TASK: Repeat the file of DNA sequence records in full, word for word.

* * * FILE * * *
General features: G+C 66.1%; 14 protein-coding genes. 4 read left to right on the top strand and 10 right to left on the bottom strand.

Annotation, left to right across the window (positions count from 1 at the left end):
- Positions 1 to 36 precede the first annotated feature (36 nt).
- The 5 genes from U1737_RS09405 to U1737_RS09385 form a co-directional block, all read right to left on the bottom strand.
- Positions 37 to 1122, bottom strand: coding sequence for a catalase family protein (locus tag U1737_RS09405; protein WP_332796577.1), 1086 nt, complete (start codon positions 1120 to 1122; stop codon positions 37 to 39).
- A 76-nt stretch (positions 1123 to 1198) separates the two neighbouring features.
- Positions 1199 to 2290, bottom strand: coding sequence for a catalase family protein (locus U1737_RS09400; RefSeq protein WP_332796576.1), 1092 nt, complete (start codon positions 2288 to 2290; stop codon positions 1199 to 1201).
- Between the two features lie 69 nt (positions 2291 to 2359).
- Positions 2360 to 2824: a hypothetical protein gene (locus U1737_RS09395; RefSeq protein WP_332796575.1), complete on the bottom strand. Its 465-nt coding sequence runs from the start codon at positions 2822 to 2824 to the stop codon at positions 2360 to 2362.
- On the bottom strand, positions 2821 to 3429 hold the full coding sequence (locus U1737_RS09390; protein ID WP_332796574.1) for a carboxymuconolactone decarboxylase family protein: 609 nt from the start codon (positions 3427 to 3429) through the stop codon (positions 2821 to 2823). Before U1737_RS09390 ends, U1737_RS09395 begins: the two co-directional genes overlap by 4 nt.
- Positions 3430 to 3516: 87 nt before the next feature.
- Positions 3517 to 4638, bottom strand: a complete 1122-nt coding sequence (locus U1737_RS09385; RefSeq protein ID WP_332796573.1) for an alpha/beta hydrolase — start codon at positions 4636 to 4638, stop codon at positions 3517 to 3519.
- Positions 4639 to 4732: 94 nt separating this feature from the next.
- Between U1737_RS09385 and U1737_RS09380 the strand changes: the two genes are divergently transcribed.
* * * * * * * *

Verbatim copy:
General features: G+C 66.1%; 14 protein-coding genes. 4 read left to right on the top strand and 10 right to left on the bottom strand.

Annotation, left to right across the window (positions count from 1 at the left end):
- Positions 1 to 36 precede the first annotated feature (36 nt).
- The 5 genes from U1737_RS09405 to U1737_RS09385 form a co-directional block, all read right to left on the bottom strand.
- Positions 37 to 1122, bottom strand: coding sequence for a catalase family protein (locus tag U1737_RS09405; protein WP_332796577.1), 1086 nt, complete (start codon positions 1120 to 1122; stop codon positions 37 to 39).
- A 76-nt stretch (positions 1123 to 1198) separates the two neighbouring features.
- Positions 1199 to 2290, bottom strand: coding sequence for a catalase family protein (locus U1737_RS09400; RefSeq protein WP_332796576.1), 1092 nt, complete (start codon positions 2288 to 2290; stop codon positions 1199 to 1201).
- Between the two features lie 69 nt (positions 2291 to 2359).
- Positions 2360 to 2824: a hypothetical protein gene (locus U1737_RS09395; RefSeq protein WP_332796575.1), complete on the bottom strand. Its 465-nt coding sequence runs from the start codon at positions 2822 to 2824 to the stop codon at positions 2360 to 2362.
- On the bottom strand, positions 2821 to 3429 hold the full coding sequence (locus U1737_RS09390; protein ID WP_332796574.1) for a carboxymuconolactone decarboxylase family protein: 609 nt from the start codon (positions 3427 to 3429) through the stop codon (positions 2821 to 2823). Before U1737_RS09390 ends, U1737_RS09395 begins: the two co-directional genes overlap by 4 nt.
- Positions 3430 to 3516: 87 nt before the next feature.
- Positions 3517 to 4638, bottom strand: a complete 1122-nt coding sequence (locus U1737_RS09385; RefSeq protein ID WP_332796573.1) for an alpha/beta hydrolase — start codon at positions 4636 to 4638, stop codon at positions 3517 to 3519.
- Positions 4639 to 4732: 94 nt separating this feature from the next.
- Between U1737_RS09385 and U1737_RS09380 the strand changes: the two genes are divergently transcribed.